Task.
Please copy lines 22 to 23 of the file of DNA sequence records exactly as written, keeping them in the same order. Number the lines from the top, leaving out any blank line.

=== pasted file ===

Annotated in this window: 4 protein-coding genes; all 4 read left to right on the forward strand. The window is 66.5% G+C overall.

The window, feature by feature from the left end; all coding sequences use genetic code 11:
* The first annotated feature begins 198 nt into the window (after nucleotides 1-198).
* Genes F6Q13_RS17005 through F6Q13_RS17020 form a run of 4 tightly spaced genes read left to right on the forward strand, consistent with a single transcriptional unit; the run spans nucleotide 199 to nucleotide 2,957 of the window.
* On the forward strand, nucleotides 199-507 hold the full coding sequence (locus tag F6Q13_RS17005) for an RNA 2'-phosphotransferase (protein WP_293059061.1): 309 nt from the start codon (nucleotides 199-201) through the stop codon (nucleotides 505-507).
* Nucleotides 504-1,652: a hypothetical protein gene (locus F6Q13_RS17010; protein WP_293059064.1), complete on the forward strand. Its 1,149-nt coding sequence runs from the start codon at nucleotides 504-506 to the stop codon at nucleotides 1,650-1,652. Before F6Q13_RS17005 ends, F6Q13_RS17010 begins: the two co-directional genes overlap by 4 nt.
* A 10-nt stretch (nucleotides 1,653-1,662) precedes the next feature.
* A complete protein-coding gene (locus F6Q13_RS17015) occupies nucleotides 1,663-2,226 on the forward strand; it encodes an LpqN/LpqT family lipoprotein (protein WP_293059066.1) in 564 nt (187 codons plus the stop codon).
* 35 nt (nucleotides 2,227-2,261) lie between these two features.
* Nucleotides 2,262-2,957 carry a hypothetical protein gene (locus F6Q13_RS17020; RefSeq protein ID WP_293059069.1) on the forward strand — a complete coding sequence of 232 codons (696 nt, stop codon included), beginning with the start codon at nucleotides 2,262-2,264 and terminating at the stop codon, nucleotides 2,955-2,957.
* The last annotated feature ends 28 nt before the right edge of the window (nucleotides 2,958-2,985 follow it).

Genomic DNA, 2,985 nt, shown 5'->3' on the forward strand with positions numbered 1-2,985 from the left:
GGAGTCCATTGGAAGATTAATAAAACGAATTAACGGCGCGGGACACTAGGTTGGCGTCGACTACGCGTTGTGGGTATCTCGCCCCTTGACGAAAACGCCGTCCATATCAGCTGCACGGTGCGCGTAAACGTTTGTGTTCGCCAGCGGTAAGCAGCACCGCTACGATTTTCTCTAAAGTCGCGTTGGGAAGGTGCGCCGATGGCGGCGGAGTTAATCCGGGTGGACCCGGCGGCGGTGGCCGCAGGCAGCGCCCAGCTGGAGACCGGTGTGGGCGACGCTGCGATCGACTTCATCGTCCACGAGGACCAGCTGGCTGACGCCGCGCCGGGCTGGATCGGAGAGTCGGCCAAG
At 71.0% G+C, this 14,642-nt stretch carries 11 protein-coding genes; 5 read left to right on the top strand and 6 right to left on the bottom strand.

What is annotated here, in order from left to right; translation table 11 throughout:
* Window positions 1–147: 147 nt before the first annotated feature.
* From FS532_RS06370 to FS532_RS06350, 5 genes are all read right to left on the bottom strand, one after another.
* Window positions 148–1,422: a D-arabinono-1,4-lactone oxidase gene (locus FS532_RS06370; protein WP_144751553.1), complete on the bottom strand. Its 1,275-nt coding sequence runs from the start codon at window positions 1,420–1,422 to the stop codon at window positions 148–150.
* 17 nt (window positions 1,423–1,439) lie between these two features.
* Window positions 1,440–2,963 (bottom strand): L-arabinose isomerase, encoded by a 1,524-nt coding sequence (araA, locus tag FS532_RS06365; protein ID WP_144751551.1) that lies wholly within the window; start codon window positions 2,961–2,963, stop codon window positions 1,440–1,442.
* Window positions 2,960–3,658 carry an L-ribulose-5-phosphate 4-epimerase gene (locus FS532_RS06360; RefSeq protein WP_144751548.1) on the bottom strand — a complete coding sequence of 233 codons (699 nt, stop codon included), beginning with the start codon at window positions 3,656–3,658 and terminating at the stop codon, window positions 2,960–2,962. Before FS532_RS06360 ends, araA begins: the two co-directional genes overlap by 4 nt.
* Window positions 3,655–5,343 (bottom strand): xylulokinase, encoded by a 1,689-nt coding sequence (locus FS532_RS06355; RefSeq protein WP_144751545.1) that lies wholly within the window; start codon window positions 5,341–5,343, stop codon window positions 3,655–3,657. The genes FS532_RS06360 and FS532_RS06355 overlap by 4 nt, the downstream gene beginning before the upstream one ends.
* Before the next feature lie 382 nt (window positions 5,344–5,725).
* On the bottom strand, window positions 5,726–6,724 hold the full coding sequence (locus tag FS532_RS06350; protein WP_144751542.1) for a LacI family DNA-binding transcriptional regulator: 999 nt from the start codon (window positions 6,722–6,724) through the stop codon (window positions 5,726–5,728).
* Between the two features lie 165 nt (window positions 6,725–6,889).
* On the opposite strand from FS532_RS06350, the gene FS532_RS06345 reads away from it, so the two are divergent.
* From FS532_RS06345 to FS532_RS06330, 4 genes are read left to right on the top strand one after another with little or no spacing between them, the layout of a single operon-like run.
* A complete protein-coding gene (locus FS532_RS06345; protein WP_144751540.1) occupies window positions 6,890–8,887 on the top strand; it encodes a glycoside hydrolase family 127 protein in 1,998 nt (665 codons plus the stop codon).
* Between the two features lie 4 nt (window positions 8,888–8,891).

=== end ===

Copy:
* Window positions 3,655–5,343 (bottom strand): xylulokinase, encoded by a 1,689-nt coding sequence (locus FS532_RS06355; RefSeq protein WP_144751545.1) that lies wholly within the window; start codon window positions 5,341–5,343, stop codon window positions 3,655–3,657. The genes FS532_RS06360 and FS532_RS06355 overlap by 4 nt, the downstream gene beginning before the upstream one ends.
* Before the next feature lie 382 nt (window positions 5,344–5,725).